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Palaiopyrgos (Greek: Παλαιόπυργος, "Old Tower", before 1957: Μποντιά - Bontia or Bodia[1]) is a village in the municipal unit Levidi, Arcadia in Greece. Its mediaeval name was Bodia or Bodea. It is best known as the source of the syrtos botiakos, a popular variety of the syrtos dance.


The village's mediaeval name Bodia is thought to be derived from the Slavic word boda,[2] meaning "winter quarters" (usually for sheep).[3] (The Peloponnese was invaded by Slavic nomads who ruled some areas from the seventh to ninth centuries CE; even after the restoration of Byzantine rule, some of these tribes retained their Slavic identity into Byzantine times). Even today, the neighbourhood of Palaiopyrgos contains Slavic toponyms.[2]

The first written reference to the village appears in a Venetian chronicle dated 1704, in which it is called "Bodea". An earlier reference in a Frankish chronicle dated 1205 refers to a "Pyrgos, on Mount Trachy," which may be Palaiopyrgos. The village, protected by its eponymous tower and local militia, fell to the Turks in 1715, during the last Turkish-Venetian War.[2] The first reference to the village in the Greek language is a document concerning the governor of the area, Rigas Palamides, and his rights vis-à-vis Bodia.[2]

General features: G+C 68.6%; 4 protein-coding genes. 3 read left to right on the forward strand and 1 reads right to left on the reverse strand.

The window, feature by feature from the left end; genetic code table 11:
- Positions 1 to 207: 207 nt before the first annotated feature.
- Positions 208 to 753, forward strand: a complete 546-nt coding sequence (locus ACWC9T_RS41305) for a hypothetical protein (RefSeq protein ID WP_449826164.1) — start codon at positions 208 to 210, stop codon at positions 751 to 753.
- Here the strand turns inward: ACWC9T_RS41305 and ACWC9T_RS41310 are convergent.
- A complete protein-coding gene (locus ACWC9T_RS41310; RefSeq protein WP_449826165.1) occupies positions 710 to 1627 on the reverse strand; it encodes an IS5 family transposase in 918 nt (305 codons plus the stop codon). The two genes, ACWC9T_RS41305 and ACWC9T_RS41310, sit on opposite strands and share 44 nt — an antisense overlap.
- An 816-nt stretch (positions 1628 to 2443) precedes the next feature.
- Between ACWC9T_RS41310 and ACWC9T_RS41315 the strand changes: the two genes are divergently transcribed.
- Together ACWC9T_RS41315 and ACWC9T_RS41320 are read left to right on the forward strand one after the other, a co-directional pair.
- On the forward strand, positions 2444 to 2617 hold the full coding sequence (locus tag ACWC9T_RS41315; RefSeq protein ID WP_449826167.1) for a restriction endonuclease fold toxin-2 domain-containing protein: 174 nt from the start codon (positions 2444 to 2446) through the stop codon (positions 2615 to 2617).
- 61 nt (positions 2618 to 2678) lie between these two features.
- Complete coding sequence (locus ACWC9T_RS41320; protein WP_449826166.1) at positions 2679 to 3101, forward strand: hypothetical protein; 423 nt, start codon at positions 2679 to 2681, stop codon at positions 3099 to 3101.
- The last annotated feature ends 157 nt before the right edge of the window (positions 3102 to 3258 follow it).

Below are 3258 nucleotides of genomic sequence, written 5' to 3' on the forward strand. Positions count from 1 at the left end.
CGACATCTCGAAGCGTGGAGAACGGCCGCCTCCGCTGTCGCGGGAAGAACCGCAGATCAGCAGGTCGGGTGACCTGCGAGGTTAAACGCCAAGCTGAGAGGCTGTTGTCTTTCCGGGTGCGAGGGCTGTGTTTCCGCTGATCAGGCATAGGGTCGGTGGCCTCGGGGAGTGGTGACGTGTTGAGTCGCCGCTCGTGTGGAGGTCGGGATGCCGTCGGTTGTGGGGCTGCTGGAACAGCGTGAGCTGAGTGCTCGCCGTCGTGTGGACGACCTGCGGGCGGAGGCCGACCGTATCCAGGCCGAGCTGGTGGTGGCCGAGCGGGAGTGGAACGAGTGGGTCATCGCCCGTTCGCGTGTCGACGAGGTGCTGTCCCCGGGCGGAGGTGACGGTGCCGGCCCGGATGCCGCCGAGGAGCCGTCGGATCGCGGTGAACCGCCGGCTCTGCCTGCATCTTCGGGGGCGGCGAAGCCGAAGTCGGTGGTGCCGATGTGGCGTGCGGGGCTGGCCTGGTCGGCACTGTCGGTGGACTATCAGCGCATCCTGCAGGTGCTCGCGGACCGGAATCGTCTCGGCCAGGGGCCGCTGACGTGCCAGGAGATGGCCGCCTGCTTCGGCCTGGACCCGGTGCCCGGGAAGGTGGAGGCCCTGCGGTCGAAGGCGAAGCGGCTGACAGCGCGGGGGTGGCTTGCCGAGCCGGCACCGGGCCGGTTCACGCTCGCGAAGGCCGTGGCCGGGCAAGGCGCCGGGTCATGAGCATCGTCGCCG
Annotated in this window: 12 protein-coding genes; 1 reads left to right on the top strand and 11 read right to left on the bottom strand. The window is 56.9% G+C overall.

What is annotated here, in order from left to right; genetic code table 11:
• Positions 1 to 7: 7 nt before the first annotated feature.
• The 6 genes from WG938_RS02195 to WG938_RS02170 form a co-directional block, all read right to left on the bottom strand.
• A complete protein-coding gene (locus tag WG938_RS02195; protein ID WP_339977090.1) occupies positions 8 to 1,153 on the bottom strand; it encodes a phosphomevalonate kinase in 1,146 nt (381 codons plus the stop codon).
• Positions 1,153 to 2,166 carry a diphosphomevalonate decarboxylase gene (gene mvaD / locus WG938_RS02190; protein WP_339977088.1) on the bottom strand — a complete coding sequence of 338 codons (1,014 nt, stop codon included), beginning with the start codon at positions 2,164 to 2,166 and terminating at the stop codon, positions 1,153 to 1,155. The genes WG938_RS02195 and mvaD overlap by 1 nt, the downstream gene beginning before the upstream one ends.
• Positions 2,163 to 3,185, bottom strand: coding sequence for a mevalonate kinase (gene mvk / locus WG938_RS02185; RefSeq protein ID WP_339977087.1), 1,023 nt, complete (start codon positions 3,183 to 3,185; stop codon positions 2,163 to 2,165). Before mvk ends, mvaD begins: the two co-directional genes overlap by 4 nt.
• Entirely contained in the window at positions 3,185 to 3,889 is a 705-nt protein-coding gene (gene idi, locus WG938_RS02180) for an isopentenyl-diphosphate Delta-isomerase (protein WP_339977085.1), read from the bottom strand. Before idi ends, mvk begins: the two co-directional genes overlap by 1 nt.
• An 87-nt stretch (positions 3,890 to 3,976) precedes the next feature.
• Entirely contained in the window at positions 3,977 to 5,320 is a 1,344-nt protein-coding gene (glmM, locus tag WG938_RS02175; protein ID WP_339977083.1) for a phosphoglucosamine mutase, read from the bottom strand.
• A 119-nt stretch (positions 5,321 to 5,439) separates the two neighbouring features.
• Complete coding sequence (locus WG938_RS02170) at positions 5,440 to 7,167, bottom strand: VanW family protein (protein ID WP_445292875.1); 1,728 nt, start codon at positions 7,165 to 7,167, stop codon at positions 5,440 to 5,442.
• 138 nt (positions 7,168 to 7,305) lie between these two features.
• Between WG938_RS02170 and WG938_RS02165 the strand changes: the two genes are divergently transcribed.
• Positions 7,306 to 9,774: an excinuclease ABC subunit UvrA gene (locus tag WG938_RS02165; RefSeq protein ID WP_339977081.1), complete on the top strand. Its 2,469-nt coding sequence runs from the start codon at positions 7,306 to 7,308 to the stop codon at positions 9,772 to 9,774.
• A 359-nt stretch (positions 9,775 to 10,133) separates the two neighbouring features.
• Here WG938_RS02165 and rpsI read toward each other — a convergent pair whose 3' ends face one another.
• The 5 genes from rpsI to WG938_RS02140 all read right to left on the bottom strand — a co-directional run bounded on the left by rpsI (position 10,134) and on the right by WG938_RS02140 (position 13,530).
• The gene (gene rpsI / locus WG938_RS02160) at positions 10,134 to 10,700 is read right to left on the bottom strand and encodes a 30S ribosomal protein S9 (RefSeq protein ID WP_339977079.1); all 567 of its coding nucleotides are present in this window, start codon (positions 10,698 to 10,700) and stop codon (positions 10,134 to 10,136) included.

The names of numerous villagers are recorded as having fought, many with distinction, in the Greek War of Independence, the Balkan Wars, World War II and the Greek Civil War.[2]


  1. ^ Name changes of settlements in Greece
  2. ^ a b c d e University of Patras: The Arcadia Website. «Παλαιόπυργος, Ιστορία». 1999-2002. Retrieved 14-04-2010.
  3. ^ Pring, J.T. The Pocket Oxford Greek Dictionary. (New York: 1965 & 1982; 2000 ed.), p.206

Coordinates: 37°42′43″N 22°20′46″E / 37.712°N 22.346°E / 37.712; 22.346